In a couple of days, I'll be at the Northwest Christian Writers Renewal Conference, a two-day conference for writers. I'll be at the mercy of an editor, who will tell me,"Yes, your book proposal on eldercare has merit, but there are no promises. Continue to work on it." or "No, try something else other than writing." No binding agreement, at least for now. And yes, I'm a little scared.
A book proposal is much like a marriage proposal. A writer puts heart and soul, hours and hours, into this package of papers that represents his life, or at least much of his life. I've been working with families of seniors and seniors themselves for 25 years, helping them with transitions to independent living, assisted living, adult family homes and skilled nursing. Along the way, I've met many heroes who sacrifice themselves on behalf their parents. I've also learned from older folks who despite their years, take their journey one step at a time, banking on the spiritual, physical and emotional strength, they receive from God and others. Oh yes, I've met a few scoundrels, too, in both generations, but not many. And a few cranky old men.
My working title is "Eldercare Journey: Help and Hope for your Aging Parent and You." I've read comparable books, and I'm starting to look at marketing very seriously. Who will read this book? Good question. And what will they learn from its pages?
During my personal journey in eldercare, with my own parents, who died in 2003 and 2004, I've learned to see the losses virtually all elders face, and to understand myself, and what I bring to the relationship, both positive and negative.The book will tackle the hard questions we deal with: "Safety at Home and on the Road, " Leaving Home?", "Many Care Settings: Who Goes Where?" "Advocacy 101: How to do it?" and "Saying Goodbye," plus more.
Those of you who read this blog will recognize some of the words in the book. Much of it is taken from the posts I've published since 2010. I've appreciated your questions and questions.
.I'll keep you posted on the outcome of my Friday appointment with the editor. I'm bringing "my ring," in the form of an idea and some chapters. We'll see what happens. For better or for worse.
Wednesday, May 29, 2019
Saturday, May 11, 2019
|Mom and Lauren|
Tomorrow is Mother’s Day. Today is moving day for Mom. It’s a mixed blessing.
Mom is 91. She hadn’t counted on moving to assisted living the day before Mother’s Day, but her husband’s broken pelvis a month ago tipped the scales. Both of them had fallen one too many times, and other safety issues surfaced as well. Today the room was ready and it was time to move.
The studio is much smaller than she or her family imagined. She is moving from a 1500 square foot mobile home where she lived for 22 years, with her first husband until his death in 2001, and until now with her second husband, whom she married in 2004.
For the last month until today, her daughter Carolyn stayed round the clock with Mom, spelled by her son Don, my husband.. Meanwhile, Mom visited her husband three times a day in the nursing home just down the hall from the room that would soon be theirs. Now she is surrounded by boxes, and slowly but surely, progress is being made, thanks to her crew headed by Carolyn and helped by Don plus three of Mom’s stepsons. I am the daughter-in-law, checking in by phone and getting our house ready for Mother’s Day, tomorrow.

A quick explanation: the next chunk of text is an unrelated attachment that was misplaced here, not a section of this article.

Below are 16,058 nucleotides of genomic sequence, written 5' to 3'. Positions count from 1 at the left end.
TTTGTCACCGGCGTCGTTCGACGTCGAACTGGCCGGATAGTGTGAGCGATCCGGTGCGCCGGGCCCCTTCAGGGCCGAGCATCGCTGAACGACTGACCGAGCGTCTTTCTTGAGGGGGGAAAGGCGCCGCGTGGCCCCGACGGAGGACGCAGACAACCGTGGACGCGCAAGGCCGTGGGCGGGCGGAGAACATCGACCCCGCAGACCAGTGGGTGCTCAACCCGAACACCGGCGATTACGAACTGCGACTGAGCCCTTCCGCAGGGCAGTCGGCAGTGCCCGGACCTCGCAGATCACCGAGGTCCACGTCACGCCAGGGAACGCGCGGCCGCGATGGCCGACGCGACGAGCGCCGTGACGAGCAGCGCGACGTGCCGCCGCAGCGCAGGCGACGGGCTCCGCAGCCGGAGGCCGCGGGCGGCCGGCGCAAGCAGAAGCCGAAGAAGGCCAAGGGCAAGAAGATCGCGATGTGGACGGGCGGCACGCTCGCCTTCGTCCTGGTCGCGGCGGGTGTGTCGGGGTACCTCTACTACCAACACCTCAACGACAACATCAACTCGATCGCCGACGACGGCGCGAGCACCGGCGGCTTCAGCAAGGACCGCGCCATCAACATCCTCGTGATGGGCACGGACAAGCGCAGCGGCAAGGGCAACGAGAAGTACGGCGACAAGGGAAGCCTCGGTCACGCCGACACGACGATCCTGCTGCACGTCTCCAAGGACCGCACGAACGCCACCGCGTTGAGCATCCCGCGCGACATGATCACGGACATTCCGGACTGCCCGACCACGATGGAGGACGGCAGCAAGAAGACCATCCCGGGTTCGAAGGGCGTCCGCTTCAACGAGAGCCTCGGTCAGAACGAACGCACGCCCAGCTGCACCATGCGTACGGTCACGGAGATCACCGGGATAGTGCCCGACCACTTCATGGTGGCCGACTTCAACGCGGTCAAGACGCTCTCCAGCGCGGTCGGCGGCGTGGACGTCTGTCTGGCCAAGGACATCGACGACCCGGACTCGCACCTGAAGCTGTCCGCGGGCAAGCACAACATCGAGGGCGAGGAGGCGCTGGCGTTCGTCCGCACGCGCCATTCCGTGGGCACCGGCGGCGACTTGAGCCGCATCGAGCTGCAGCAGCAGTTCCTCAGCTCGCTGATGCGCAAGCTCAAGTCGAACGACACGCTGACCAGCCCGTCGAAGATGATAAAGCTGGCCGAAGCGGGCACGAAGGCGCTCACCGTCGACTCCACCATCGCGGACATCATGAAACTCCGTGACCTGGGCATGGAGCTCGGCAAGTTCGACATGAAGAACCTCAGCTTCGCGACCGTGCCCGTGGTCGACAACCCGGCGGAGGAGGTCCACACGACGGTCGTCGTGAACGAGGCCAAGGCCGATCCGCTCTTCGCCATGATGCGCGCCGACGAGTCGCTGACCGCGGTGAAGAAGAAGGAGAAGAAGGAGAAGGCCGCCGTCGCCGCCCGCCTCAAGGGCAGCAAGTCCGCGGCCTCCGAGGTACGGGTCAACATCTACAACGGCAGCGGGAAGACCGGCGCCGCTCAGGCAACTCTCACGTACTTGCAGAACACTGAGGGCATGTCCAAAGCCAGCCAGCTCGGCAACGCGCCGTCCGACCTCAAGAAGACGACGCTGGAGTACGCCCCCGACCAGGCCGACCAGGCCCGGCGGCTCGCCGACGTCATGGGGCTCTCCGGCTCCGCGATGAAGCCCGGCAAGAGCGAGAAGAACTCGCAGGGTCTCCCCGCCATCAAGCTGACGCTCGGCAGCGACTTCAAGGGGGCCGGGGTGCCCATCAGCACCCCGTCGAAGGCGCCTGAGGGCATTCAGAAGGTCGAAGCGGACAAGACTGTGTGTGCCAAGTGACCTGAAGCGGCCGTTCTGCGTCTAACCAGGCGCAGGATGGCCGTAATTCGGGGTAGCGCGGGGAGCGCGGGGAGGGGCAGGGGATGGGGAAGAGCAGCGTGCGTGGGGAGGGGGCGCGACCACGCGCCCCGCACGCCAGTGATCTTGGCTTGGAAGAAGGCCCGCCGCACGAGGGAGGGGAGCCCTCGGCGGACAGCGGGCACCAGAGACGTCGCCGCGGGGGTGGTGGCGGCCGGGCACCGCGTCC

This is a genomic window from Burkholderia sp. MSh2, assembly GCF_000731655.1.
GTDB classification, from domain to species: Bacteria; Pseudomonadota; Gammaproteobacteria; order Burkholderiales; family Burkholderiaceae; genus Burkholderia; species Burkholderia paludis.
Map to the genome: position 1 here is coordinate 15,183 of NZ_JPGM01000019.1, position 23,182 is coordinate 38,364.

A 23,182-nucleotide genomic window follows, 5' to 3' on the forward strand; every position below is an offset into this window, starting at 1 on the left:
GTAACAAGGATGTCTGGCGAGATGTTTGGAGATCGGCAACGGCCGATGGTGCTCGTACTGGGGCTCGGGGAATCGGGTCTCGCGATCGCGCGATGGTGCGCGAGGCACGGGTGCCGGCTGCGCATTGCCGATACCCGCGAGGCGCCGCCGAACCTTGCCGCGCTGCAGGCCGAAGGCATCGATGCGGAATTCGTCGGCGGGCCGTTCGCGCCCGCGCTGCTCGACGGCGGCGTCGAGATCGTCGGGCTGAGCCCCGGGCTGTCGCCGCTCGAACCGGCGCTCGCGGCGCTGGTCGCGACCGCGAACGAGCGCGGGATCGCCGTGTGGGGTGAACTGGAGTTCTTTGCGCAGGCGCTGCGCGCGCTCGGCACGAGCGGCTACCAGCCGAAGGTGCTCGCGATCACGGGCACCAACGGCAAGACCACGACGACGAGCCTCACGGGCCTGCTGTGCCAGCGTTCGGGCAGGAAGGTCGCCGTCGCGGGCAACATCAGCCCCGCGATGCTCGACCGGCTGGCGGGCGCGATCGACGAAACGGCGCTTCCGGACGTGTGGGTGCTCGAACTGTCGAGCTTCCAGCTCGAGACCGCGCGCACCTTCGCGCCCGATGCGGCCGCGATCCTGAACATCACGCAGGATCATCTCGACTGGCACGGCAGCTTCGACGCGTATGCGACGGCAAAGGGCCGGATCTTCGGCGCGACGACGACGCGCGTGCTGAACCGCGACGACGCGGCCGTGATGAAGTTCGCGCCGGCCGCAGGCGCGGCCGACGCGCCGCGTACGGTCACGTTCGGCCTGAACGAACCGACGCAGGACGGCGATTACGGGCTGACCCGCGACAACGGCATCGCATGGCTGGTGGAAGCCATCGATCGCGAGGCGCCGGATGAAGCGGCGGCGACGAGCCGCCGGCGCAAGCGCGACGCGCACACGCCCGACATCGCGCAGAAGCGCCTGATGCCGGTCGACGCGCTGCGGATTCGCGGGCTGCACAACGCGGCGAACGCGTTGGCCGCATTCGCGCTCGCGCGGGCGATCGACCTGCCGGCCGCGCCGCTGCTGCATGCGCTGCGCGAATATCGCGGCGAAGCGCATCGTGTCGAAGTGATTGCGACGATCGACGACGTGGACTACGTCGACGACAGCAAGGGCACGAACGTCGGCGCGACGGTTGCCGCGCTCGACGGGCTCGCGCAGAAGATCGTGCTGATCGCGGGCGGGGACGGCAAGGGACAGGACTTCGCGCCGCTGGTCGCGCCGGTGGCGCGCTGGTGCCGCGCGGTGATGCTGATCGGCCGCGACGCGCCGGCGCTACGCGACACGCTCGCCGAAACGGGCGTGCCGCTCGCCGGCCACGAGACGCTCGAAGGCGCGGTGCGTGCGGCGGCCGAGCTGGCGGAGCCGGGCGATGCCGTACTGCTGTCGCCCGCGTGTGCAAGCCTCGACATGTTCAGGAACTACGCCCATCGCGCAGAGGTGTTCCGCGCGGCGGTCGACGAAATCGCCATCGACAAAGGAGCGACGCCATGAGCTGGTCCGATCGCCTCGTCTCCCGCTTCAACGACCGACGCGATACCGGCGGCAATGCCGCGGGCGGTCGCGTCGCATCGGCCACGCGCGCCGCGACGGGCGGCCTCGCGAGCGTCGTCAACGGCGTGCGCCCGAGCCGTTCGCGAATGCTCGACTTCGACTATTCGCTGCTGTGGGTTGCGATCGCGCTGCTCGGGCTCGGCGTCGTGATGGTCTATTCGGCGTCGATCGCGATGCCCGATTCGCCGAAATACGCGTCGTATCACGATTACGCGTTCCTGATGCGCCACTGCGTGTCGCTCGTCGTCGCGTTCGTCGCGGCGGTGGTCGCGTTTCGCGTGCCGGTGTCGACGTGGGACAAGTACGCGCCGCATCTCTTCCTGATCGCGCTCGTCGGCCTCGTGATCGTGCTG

Practically no one shouts “Hooray!” when moving to assisted living. Even though it’s needed and the staff is caring, many people don’t enjoy the move at least initially. How do I know? I’ve worked with seniors and their families for years, and I know that’s often their response. I also know that it’s easier for me to help a family with this kind of transition than to be a family member, even though this time I’ve helped from afar..
Only Mom knows the extent of her losses. She has mentioned the beautiful furniture and treasures she can’t take with her. In her generation’s words, “Her home was neat as a pin.” She will likely miss her yard with its azaleas and rhododendrons, its lilies and hydrangea. Not to mention the cedars and firs. To quote one of her neighbors, who has excellent taste, her yard was “the most beautiful in the park, and no one could compete with it.”
There are likely other losses that most people over 90 face: a slower pace, memories that go in and out of one’s mind, and a body that doesn’t respond like it used to.
Last Sunday Don attended services with Mom at Warm Beach Senior Community, where Mom lives. I was at in Seattle at First Free Methodist Church. We celebrate communion every Sunday, and afterwards, people can move to the side aisle where a pastor or leader is available to pray. I approached Bonnie Brann, one of our pastors, and told her about the move. She laid her hand on my head and prayed,
“Thank you. God, for Marge. She is your child. She is grieving a big transition in her life. Help her to know your peace and love during this time. And help those around her to be patient with her grieving. In Jesus’ name, Amen.”
I know this time has also been stressful for Don and for Carolyn. They have been real troopers! Tomorrow, on Mother’s Day, all of us will gather around the table and show our appreciation for each other. Mom will be there; she will have a different address, but she’ll be there.